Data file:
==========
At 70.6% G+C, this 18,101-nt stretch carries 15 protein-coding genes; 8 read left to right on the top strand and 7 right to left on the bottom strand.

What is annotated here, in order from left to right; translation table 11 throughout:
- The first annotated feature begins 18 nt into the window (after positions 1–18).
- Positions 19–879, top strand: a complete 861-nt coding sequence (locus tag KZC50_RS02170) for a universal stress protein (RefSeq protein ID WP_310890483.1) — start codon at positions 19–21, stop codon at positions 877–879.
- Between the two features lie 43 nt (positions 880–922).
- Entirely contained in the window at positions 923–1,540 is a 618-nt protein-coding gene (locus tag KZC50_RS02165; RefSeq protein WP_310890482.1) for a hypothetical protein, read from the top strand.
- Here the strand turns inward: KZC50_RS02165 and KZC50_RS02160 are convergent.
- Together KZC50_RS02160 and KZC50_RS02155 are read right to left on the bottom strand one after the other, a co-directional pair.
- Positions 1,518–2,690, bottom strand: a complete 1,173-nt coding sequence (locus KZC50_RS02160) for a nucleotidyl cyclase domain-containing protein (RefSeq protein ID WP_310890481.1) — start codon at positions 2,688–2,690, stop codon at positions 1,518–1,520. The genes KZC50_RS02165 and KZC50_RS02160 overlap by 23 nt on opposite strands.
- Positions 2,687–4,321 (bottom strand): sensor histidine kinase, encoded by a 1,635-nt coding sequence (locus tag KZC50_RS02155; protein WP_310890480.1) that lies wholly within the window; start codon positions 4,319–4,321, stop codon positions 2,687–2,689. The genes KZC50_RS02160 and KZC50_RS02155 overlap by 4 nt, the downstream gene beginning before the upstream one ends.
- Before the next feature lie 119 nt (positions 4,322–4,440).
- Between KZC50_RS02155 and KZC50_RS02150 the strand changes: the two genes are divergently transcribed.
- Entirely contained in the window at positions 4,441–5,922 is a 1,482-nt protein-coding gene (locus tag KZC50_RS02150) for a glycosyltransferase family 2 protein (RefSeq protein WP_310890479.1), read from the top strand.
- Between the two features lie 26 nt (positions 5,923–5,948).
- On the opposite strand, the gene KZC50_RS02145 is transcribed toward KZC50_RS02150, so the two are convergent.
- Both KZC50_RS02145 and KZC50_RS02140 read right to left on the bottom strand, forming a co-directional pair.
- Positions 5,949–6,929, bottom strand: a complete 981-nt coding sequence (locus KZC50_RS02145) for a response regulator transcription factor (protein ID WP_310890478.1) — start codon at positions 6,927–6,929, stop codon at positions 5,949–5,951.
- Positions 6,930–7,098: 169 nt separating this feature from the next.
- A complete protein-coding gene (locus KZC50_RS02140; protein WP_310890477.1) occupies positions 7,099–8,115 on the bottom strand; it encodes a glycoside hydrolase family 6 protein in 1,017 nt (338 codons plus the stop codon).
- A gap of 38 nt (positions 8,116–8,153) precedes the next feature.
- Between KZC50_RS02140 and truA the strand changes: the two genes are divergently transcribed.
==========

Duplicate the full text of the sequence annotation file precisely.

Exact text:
At 70.6% G+C, this 18,101-nt stretch carries 15 protein-coding genes; 8 read left to right on the top strand and 7 right to left on the bottom strand.

What is annotated here, in order from left to right; translation table 11 throughout:
- The first annotated feature begins 18 nt into the window (after positions 1–18).
- Positions 19–879, top strand: a complete 861-nt coding sequence (locus tag KZC50_RS02170) for a universal stress protein (RefSeq protein ID WP_310890483.1) — start codon at positions 19–21, stop codon at positions 877–879.
- Between the two features lie 43 nt (positions 880–922).
- Entirely contained in the window at positions 923–1,540 is a 618-nt protein-coding gene (locus tag KZC50_RS02165; RefSeq protein WP_310890482.1) for a hypothetical protein, read from the top strand.
- Here the strand turns inward: KZC50_RS02165 and KZC50_RS02160 are convergent.
- Together KZC50_RS02160 and KZC50_RS02155 are read right to left on the bottom strand one after the other, a co-directional pair.
- Positions 1,518–2,690, bottom strand: a complete 1,173-nt coding sequence (locus KZC50_RS02160) for a nucleotidyl cyclase domain-containing protein (RefSeq protein ID WP_310890481.1) — start codon at positions 2,688–2,690, stop codon at positions 1,518–1,520. The genes KZC50_RS02165 and KZC50_RS02160 overlap by 23 nt on opposite strands.
- Positions 2,687–4,321 (bottom strand): sensor histidine kinase, encoded by a 1,635-nt coding sequence (locus tag KZC50_RS02155; protein WP_310890480.1) that lies wholly within the window; start codon positions 4,319–4,321, stop codon positions 2,687–2,689. The genes KZC50_RS02160 and KZC50_RS02155 overlap by 4 nt, the downstream gene beginning before the upstream one ends.
- Before the next feature lie 119 nt (positions 4,322–4,440).
- Between KZC50_RS02155 and KZC50_RS02150 the strand changes: the two genes are divergently transcribed.
- Entirely contained in the window at positions 4,441–5,922 is a 1,482-nt protein-coding gene (locus tag KZC50_RS02150) for a glycosyltransferase family 2 protein (RefSeq protein WP_310890479.1), read from the top strand.
- Between the two features lie 26 nt (positions 5,923–5,948).
- On the opposite strand, the gene KZC50_RS02145 is transcribed toward KZC50_RS02150, so the two are convergent.
- Both KZC50_RS02145 and KZC50_RS02140 read right to left on the bottom strand, forming a co-directional pair.
- Positions 5,949–6,929, bottom strand: a complete 981-nt coding sequence (locus KZC50_RS02145) for a response regulator transcription factor (protein ID WP_310890478.1) — start codon at positions 6,927–6,929, stop codon at positions 5,949–5,951.
- Positions 6,930–7,098: 169 nt separating this feature from the next.
- A complete protein-coding gene (locus KZC50_RS02140; protein WP_310890477.1) occupies positions 7,099–8,115 on the bottom strand; it encodes a glycoside hydrolase family 6 protein in 1,017 nt (338 codons plus the stop codon).
- A gap of 38 nt (positions 8,116–8,153) precedes the next feature.
- Between KZC50_RS02140 and truA the strand changes: the two genes are divergently transcribed.